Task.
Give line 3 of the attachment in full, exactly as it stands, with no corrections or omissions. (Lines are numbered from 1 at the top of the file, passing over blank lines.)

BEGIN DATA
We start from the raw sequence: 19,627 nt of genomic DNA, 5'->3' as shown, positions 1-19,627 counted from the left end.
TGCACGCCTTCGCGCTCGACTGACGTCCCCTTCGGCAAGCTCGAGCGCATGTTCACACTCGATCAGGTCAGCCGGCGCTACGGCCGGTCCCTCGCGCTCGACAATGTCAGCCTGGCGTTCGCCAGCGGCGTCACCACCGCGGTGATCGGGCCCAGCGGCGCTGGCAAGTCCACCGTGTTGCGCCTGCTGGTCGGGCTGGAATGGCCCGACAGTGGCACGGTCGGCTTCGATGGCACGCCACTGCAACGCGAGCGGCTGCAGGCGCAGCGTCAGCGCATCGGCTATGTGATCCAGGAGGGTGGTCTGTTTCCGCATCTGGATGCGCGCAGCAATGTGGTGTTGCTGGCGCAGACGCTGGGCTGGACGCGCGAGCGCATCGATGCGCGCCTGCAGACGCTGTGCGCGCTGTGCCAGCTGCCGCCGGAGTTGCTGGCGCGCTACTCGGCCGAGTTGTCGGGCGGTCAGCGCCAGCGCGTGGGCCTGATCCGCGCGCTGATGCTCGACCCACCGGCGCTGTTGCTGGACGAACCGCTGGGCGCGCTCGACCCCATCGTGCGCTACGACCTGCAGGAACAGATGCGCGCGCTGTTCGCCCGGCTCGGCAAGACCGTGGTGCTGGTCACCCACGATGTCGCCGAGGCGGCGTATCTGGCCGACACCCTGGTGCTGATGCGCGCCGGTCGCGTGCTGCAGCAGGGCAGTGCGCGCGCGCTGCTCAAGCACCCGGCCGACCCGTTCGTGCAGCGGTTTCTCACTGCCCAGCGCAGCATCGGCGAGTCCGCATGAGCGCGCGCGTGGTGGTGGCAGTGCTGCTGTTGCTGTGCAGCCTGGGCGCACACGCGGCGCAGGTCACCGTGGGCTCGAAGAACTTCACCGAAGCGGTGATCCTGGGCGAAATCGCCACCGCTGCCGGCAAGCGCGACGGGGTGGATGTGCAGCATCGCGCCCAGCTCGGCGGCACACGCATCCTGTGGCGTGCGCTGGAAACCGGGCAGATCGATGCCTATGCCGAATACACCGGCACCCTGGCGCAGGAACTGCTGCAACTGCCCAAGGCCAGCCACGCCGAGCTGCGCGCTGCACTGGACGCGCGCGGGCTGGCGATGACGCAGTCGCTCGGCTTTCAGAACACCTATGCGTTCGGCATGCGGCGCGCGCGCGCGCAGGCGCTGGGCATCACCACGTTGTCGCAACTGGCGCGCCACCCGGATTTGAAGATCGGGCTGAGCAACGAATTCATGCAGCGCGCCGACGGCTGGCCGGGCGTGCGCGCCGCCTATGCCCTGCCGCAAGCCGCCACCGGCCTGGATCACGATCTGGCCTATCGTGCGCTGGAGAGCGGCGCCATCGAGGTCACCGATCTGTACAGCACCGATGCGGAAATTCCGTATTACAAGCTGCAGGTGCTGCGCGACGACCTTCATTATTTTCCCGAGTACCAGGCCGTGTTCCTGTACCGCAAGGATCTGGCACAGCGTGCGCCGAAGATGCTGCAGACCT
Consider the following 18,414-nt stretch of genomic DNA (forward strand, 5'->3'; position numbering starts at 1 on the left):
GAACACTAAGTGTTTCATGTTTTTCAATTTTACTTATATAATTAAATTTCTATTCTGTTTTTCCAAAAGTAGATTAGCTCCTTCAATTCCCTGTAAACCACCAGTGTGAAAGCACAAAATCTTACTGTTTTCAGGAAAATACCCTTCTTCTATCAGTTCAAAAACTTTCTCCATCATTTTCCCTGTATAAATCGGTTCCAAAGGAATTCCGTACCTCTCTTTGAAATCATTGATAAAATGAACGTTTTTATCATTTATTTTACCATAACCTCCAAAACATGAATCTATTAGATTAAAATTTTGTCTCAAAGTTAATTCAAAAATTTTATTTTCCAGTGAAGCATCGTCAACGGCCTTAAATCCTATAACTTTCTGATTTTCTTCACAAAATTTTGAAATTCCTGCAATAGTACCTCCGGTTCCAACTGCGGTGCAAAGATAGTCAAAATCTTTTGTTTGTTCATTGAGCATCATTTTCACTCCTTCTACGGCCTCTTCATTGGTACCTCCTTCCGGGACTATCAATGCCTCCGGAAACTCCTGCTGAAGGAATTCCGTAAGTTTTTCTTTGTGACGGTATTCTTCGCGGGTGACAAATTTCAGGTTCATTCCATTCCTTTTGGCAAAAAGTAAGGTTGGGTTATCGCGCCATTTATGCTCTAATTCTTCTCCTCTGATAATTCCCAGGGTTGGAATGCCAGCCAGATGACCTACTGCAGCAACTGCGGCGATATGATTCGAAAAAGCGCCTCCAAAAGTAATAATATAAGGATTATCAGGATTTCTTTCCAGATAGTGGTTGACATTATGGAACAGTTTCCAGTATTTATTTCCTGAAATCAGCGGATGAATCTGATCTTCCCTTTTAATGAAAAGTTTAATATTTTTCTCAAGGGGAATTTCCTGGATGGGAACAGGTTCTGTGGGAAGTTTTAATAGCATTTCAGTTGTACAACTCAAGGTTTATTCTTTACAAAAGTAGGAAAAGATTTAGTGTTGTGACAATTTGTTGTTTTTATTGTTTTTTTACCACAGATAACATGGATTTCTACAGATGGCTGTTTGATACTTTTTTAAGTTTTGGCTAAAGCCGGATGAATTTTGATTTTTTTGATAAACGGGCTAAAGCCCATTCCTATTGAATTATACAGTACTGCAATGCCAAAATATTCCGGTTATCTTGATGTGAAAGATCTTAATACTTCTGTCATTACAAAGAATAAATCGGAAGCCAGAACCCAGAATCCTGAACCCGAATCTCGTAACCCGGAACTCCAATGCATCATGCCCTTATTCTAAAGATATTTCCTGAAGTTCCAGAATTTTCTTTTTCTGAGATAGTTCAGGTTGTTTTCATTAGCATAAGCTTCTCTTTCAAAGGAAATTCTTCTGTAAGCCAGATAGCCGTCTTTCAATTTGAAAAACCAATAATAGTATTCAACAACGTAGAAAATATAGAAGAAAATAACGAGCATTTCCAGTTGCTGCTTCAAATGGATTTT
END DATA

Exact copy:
Consider the following 18,414-nt stretch of genomic DNA (forward strand, 5'->3'; position numbering starts at 1 on the left):